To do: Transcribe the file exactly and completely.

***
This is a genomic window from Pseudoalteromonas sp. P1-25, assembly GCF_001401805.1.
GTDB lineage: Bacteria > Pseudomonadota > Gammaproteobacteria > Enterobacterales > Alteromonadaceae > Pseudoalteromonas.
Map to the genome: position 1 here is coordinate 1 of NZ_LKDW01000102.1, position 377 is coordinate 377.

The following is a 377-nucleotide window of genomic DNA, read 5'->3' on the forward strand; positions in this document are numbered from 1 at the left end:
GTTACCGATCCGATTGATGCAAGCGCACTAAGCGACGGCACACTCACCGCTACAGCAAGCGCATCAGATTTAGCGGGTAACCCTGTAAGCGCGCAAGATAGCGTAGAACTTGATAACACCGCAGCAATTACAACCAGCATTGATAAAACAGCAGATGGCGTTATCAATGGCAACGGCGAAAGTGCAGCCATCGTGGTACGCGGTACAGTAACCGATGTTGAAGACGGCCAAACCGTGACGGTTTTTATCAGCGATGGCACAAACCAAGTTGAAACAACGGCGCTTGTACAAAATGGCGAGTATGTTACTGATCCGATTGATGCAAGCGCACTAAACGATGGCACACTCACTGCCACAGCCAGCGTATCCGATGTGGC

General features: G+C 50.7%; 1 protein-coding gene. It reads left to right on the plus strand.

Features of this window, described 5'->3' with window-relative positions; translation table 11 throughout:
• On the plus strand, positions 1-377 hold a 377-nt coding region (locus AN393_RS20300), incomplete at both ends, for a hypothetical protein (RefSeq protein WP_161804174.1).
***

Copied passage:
This is a genomic window from Pseudoalteromonas sp. P1-25, assembly GCF_001401805.1.
GTDB lineage: Bacteria > Pseudomonadota > Gammaproteobacteria > Enterobacterales > Alteromonadaceae > Pseudoalteromonas.
Map to the genome: position 1 here is coordinate 1 of NZ_LKDW01000102.1, position 377 is coordinate 377.

The following is a 377-nucleotide window of genomic DNA, read 5'->3' on the forward strand; positions in this document are numbered from 1 at the left end:
GTTACCGATCCGATTGATGCAAGCGCACTAAGCGACGGCACACTCACCGCTACAGCAAGCGCATCAGATTTAGCGGGTAACCCTGTAAGCGCGCAAGATAGCGTAGAACTTGATAACACCGCAGCAATTACAACCAGCATTGATAAAACAGCAGATGGCGTTATCAATGGCAACGGCGAAAGTGCAGCCATCGTGGTACGCGGTACAGTAACCGATGTTGAAGACGGCCAAACCGTGACGGTTTTTATCAGCGATGGCACAAACCAAGTTGAAACAACGGCGCTTGTACAAAATGGCGAGTATGTTACTGATCCGATTGATGCAAGCGCACTAAACGATGGCACACTCACTGCCACAGCCAGCGTATCCGATGTGGC

General features: G+C 50.7%; 1 protein-coding gene. It reads left to right on the plus strand.

Features of this window, described 5'->3' with window-relative positions; translation table 11 throughout:
• On the plus strand, positions 1-377 hold a 377-nt coding region (locus AN393_RS20300), incomplete at both ends, for a hypothetical protein (RefSeq protein WP_161804174.1).